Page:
Listening to Kalam

His memoirs confirm that the president’s job is vitally political

Written by The Indian Express | Published: July 2, 2012 2:52 am

His memoirs confirm that the president’s job is vitally political

Former president A.P.J. Abdul Kalam’s fascinating book of memoirs,Turning Points,has undercut some partisan talking points of the recent past. In the process,he has also demonstrated exactly how much a president matters,how his actions in office and the later interpretation of those actions,are a crucially political affair. These memoirs also point out the error in the popular myth-making of Kalam as an “apolitical president”.

One of the most charged takeaways from the book is that of Sonia Gandhi’s decision to not bid for prime-ministership in 2004,and to nominate Manmohan Singh instead. Kalam deflates the theory that she declined the office because of a signal from the president. Instead,Kalam clarifies,to accept the claim of the leader of the majority party would simply have been a constitutional imperative. Kalam also dwells on another uncomfortable subject for the NDA — his decision to visit Gujarat in the immediate aftermath of the 2002 communal violence,despite the clear reluctance of then prime minister Atal Bihari Vajpayee and his officials. Kalam’s visit may not have been politic in the BJP’s scheme of things,but it was a reaching out and a response he deemed necessary to a tragedy. He also makes note of several other points in his presidency where he was challenged by events,and forced to consider the most judicious and correct way forward — over death penalties,or over the right formulation of the Office of Profit Bill. This book highlights something that may well get lost in the point-scoring between the Congress and the NDA over Kalam’s version of events — that the president’s job is far from the ceremonial,ritualised affair some assume it to be,virtuously floating above the fray. It demands delicate judgment calls,intelligent discrimination,and a sense of public purpose.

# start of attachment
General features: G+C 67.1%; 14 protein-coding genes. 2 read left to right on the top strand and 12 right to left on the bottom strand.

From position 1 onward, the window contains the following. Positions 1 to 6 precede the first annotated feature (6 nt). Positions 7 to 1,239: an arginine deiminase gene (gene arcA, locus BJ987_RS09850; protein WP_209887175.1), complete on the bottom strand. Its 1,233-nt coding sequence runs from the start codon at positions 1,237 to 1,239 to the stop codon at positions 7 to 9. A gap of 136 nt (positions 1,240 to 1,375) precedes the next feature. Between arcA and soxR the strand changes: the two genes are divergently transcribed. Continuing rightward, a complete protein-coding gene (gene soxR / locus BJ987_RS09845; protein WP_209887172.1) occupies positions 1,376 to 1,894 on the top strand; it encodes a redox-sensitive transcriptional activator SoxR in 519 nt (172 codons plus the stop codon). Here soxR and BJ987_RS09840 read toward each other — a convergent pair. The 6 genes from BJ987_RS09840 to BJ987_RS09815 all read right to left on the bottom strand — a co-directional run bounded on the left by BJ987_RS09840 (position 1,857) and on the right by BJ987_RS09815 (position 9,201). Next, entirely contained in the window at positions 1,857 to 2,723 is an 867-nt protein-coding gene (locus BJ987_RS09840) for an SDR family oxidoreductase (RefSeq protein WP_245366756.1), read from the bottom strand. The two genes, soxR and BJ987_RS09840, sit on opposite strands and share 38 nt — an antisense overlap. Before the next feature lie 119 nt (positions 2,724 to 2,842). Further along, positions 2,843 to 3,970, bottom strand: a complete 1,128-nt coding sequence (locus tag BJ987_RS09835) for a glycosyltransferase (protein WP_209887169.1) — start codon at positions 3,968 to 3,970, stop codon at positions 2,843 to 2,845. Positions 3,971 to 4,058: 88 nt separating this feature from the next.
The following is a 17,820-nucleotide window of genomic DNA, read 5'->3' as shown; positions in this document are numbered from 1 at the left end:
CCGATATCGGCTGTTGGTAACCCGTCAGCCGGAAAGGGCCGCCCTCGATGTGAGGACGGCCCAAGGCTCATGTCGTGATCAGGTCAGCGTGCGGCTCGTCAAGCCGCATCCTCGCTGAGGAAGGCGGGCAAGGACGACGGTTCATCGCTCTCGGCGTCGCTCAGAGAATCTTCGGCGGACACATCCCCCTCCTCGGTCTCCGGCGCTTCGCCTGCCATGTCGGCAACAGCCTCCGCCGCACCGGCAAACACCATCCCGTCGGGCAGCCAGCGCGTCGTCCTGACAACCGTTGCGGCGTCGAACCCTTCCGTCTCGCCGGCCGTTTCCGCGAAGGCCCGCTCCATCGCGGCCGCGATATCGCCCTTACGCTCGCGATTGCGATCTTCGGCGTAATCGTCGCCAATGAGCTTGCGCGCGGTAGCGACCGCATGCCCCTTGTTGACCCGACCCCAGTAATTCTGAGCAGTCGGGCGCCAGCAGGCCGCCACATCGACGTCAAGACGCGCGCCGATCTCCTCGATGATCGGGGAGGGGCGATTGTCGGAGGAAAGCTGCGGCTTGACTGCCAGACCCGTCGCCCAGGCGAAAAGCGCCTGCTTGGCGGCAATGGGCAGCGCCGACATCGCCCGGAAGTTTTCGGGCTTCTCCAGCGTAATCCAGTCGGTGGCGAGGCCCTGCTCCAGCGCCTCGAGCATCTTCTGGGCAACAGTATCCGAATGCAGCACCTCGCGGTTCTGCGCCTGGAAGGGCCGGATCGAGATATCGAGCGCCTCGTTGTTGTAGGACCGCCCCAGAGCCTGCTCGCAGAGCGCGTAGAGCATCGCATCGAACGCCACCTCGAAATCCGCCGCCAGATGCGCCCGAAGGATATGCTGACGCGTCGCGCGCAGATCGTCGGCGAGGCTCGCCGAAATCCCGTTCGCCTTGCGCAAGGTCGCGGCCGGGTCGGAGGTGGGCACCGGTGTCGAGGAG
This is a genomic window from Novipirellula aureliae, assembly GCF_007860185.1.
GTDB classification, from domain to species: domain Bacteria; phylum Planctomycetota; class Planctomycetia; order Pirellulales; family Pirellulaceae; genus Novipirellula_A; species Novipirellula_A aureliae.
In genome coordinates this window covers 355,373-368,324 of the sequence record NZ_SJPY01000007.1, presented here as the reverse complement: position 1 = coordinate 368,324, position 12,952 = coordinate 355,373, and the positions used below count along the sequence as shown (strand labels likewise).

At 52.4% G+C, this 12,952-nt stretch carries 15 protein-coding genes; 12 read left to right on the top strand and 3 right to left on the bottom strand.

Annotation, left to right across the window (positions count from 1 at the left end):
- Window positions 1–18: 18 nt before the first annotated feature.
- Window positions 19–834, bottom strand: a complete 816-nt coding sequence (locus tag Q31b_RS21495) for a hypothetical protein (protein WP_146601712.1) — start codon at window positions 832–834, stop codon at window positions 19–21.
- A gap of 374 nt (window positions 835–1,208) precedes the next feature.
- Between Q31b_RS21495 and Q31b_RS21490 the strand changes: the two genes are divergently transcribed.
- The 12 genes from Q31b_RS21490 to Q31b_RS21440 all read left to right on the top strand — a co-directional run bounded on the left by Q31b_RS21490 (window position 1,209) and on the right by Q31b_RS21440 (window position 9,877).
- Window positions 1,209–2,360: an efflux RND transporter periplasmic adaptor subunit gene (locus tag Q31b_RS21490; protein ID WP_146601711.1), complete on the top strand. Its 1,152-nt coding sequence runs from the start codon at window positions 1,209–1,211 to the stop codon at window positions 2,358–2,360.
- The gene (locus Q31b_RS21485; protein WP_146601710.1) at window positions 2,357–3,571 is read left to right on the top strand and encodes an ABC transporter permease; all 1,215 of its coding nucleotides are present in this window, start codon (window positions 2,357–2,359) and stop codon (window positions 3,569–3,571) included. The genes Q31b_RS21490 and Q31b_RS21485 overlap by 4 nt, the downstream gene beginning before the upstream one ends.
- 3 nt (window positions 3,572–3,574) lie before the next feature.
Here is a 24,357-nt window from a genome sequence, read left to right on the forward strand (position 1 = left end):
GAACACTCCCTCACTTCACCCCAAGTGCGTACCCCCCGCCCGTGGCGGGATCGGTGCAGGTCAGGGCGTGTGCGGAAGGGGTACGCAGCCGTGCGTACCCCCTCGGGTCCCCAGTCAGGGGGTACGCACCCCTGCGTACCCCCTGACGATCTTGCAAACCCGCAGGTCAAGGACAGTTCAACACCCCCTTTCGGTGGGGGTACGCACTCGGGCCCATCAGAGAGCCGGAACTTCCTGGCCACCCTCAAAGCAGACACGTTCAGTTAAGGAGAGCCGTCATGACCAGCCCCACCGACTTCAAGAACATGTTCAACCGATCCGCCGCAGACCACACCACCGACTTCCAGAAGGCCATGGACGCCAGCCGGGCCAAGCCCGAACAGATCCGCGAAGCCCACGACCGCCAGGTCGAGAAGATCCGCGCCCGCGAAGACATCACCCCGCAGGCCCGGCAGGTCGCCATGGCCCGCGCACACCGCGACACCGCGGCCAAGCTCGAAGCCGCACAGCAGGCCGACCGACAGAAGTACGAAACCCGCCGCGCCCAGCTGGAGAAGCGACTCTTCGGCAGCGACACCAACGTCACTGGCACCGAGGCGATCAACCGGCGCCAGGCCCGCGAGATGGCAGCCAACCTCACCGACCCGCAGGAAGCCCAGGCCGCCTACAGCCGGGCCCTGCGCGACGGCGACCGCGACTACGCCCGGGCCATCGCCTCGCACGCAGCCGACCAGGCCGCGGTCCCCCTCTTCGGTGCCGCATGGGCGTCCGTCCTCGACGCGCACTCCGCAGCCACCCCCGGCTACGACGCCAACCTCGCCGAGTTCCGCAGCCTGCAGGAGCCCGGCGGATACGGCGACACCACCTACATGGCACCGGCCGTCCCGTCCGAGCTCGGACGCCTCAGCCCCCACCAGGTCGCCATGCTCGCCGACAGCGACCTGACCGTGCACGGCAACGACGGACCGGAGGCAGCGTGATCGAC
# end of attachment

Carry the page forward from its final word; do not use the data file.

Kalam’s memoirs are a welcome addition to the meagre collection of first-hand accounts of public life in this country. Lead actors in India’s political life do not often tell their stories in their own words,or record their impressions of the times they lived through or shaped. This book,as it sets some contested facts straight and lays out Kalam’s formidable presidential legacy,provides a valuable insight into the nation’s past.

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